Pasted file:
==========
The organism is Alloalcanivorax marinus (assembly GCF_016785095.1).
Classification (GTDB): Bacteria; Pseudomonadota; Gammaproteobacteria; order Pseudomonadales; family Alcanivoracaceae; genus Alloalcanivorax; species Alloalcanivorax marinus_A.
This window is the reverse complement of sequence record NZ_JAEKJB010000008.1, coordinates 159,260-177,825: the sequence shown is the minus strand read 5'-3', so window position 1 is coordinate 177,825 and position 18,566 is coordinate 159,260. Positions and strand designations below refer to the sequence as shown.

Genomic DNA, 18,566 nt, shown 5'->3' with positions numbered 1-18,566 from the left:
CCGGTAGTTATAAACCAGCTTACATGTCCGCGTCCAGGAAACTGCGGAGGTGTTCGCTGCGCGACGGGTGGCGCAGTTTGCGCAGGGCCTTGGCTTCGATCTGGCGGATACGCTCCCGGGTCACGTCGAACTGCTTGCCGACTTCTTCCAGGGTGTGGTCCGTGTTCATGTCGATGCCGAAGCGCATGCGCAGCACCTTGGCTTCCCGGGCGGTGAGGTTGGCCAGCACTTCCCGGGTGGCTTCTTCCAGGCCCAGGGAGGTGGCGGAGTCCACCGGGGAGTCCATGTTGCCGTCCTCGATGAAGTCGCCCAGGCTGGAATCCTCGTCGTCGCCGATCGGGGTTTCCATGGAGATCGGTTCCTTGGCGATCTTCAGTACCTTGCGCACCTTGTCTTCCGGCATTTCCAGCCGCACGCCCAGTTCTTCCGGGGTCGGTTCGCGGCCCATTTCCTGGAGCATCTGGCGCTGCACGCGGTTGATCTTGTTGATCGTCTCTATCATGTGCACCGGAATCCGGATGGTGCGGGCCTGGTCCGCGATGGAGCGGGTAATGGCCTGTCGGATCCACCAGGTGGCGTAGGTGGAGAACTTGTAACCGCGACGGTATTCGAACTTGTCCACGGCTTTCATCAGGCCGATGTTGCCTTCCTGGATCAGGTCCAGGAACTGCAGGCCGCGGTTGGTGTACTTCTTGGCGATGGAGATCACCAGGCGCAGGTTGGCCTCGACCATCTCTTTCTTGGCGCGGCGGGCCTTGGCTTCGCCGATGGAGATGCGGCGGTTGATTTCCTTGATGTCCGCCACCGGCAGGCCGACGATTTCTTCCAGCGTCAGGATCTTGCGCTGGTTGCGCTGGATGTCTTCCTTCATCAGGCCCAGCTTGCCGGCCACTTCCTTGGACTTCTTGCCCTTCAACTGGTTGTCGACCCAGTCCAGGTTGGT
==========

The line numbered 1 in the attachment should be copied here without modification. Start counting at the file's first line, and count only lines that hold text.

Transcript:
The organism is Alloalcanivorax marinus (assembly GCF_016785095.1).